Candidate 2012 for the Secretary General

EFCS – future aspects
M. Tötsch – candidate for the Secretary General

Dear Friends and Colleagues,

since 2002 I have been elected in the EFCS directory board and I hope that you have appreciated my activity as Treasurer in all these years.
I am a Pathologist and a Cyto-pathologist and as such, I believe that our discipline has a radiant future, but still not the fully recognized position in Medicine that Cytology deserves.
Cytology is changing nowadays and EFCS is electing a new Secretary General.
With this letter I want to present my candidacy to that position and I would like to submit to your attention the first problems that I see in the next future and that the new Secretary General will have to confront.
Which are the obligations to respect and where EFCS should take the responsibility within the next years?

  1. QUATE
  2. Education in cytology
  3. Scientific  approaches
  4. Collaboration with UEMS

While QUATE has become an institution supported to some extent by EFCS, there is actually just an informal collaboration between them. On the other side EFCS will need QUATE in order to recognize levels of competence and to evaluate efficiency of the training in cytology. Thus the logical step will be the integration of QUATE within the Education Task Force to fulfil demands of the UEMS.

Education in cytology:
Actually, EFCS is organizing one tutorial per year with more than 50 participants, most of them are cytotechnicians. This is a non-profit event, dedicated to the training of younger people. In the future we should organize two tutorials per year: one for the younger ones who can pass a QUATE-exam after the week of training, and the second tutorial for (cyto)pathologists, where we will teach the essential issues in diagnosis and how to perform quality control. The workshop is strictly limited to specimen with a cyto/histo-correlation and encompasses lectures in both disciplines.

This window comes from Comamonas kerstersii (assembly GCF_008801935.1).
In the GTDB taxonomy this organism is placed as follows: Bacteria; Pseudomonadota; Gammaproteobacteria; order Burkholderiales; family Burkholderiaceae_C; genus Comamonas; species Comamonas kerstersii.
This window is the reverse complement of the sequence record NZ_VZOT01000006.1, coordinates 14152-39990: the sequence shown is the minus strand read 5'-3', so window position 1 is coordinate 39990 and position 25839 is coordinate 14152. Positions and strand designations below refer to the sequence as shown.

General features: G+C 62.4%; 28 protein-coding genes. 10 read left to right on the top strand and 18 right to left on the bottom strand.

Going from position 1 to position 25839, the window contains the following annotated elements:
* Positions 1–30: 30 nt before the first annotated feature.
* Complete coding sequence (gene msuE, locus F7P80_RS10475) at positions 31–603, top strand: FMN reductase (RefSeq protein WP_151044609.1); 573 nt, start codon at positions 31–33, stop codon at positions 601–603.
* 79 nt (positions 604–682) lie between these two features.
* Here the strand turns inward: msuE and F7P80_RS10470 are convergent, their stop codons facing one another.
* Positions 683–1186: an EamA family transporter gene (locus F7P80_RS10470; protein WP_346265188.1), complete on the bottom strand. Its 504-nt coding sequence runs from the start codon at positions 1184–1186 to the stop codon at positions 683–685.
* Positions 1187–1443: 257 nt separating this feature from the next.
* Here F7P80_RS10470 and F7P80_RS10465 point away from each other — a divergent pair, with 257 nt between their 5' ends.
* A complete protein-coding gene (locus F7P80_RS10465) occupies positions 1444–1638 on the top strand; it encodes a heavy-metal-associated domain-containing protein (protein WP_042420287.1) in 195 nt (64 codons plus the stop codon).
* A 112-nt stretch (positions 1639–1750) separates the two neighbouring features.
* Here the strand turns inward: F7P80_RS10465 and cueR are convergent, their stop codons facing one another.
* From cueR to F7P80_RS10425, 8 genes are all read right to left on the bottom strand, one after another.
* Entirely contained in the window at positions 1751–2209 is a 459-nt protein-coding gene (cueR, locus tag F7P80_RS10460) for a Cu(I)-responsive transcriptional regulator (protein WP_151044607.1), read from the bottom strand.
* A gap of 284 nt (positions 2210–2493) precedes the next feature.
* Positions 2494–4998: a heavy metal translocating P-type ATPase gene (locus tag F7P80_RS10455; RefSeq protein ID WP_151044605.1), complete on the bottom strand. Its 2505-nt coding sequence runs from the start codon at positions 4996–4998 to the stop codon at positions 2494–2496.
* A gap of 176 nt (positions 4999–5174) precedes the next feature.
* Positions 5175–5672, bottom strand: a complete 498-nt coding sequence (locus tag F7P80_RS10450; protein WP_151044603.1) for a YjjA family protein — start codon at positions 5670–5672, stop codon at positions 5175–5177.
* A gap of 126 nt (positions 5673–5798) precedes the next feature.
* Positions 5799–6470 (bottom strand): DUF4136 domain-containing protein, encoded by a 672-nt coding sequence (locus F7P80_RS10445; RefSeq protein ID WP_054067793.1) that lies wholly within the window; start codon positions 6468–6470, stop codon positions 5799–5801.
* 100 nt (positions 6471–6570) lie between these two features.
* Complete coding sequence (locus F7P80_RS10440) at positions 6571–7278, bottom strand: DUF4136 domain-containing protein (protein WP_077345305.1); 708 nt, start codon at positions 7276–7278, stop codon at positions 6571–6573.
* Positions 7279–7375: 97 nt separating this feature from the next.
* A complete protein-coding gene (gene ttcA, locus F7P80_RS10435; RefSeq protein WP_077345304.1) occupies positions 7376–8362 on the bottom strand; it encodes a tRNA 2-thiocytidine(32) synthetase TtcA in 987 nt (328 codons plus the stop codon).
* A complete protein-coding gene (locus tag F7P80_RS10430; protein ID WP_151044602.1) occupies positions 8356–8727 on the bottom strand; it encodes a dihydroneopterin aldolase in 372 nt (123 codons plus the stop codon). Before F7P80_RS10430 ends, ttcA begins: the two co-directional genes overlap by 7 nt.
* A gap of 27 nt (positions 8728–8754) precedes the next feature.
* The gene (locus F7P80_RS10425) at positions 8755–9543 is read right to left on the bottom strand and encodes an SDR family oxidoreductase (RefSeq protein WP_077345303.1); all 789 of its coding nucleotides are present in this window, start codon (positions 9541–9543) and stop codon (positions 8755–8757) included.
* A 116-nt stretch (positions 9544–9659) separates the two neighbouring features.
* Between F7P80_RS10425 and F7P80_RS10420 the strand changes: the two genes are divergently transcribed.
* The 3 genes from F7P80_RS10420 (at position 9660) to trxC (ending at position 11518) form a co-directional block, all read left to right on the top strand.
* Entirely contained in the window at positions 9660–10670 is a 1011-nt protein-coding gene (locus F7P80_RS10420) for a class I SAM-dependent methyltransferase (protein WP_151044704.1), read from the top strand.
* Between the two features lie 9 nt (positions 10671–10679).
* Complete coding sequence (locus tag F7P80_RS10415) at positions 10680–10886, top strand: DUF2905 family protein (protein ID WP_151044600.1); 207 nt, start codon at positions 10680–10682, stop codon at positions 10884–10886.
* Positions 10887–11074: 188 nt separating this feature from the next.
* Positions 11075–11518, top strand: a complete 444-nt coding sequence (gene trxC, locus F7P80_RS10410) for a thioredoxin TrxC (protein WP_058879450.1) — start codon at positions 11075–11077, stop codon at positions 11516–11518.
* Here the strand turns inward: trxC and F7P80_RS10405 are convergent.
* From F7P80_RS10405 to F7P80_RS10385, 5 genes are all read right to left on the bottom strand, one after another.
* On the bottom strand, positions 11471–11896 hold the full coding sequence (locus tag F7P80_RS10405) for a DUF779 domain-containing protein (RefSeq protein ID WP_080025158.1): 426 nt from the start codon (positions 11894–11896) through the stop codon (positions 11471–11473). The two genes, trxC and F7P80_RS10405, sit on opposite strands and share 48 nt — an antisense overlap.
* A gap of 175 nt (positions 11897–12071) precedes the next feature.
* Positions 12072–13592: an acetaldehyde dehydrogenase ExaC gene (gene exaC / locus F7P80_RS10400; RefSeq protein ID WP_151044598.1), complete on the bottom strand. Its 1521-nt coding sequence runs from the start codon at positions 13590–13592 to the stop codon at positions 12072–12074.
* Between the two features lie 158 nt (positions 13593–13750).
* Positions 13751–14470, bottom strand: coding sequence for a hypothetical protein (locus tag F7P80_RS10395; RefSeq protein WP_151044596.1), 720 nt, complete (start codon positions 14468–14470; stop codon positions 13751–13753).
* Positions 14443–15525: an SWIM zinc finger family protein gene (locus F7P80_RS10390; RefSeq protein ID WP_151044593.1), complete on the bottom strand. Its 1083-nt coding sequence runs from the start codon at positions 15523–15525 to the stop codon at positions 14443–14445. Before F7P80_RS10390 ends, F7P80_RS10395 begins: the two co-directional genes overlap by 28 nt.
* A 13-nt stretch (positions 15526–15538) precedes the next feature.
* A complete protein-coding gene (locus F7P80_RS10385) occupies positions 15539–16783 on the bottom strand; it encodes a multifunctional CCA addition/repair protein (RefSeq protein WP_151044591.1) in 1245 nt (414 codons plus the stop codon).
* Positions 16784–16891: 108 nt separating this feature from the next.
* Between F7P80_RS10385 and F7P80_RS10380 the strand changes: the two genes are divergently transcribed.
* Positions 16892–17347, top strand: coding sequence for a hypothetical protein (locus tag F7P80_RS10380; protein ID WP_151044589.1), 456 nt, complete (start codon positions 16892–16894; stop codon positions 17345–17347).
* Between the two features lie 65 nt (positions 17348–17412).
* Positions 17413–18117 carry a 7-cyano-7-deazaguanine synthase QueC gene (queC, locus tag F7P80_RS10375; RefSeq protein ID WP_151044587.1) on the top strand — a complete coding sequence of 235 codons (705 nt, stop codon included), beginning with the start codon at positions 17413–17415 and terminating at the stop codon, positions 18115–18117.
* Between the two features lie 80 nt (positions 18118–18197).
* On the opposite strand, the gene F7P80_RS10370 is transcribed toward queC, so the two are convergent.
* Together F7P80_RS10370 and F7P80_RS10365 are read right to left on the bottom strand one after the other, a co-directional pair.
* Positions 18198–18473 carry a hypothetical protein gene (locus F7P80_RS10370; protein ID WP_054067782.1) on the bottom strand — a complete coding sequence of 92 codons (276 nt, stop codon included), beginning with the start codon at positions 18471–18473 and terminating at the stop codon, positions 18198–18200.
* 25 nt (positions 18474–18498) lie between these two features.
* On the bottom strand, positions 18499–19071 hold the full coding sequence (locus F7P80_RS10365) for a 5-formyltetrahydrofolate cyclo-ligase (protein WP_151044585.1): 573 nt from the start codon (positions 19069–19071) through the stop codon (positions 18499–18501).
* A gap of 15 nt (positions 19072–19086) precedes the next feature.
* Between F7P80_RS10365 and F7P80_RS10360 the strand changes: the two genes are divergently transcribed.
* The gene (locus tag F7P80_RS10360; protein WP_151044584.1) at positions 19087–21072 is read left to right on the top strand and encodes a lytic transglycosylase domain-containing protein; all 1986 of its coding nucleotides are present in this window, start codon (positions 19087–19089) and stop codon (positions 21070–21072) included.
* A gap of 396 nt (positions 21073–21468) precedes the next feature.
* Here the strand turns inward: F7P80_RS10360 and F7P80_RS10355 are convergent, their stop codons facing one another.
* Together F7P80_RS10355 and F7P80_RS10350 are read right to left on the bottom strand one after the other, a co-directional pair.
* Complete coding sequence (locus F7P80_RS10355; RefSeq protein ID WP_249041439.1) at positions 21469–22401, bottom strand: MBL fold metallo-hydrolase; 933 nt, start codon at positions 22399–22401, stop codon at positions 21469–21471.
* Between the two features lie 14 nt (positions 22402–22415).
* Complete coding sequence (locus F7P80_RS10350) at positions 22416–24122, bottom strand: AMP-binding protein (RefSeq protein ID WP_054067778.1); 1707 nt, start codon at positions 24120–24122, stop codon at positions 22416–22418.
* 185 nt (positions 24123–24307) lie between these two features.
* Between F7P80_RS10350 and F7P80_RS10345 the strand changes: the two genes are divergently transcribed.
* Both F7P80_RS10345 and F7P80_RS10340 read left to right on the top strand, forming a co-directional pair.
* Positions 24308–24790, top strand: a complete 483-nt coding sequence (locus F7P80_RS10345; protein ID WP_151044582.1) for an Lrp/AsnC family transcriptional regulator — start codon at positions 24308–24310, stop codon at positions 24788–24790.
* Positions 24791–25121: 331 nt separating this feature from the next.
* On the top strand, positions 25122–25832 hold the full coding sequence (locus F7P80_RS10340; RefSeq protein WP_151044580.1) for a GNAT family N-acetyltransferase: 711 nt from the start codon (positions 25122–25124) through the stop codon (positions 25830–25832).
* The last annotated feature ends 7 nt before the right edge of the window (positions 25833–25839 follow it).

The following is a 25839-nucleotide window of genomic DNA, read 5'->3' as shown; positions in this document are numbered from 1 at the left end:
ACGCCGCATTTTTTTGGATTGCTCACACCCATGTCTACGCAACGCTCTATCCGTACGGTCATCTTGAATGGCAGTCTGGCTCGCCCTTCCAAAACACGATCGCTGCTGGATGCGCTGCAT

The Science Task Force
It will have to take care of future developments such as the integration of molecular (cyto)pathology and will need financial support and the establishment of an European Network. These activities will be based on a dynamic website which has already become a very powerful instrument. Actually only few people are interested to join forces, on the other side questions such as the utility of the Bethesda-classification must be addressed by all European institutions to obtain the critical mass.

UEMS has established the criteria for training in pathology, and finally cytopathology is regarded as an integral part of the training (after years of discussion, see website of EFCS). This training charter aims to allow young (cyto)pathologists to be trained and/or work all over the European Union, without limitation by the chosen training facility. In a next step UEMS will most probably mandate EFCS to define training guidelines for the advanced level of competence in Cytopathology and to do manpower planning in cytopathology in each EU country. Both will have to be established and evaluated by EFCS and its suborganisation, QUATE (see above). Although for evident reasons not part of the training charter of pathology, EFCS will have to think about harmonization and recognition of cytotechnologist training for the very same reasons already mentioned for pathologists.

As you see, but much remains to be done and I would appreciate if most of you could share these points of view, add your opinions and work together as we have done in these years, following the path than Philippe Viehl and Alain Verhest have traced

Meet you all in Cavtat


M.Tötsch CV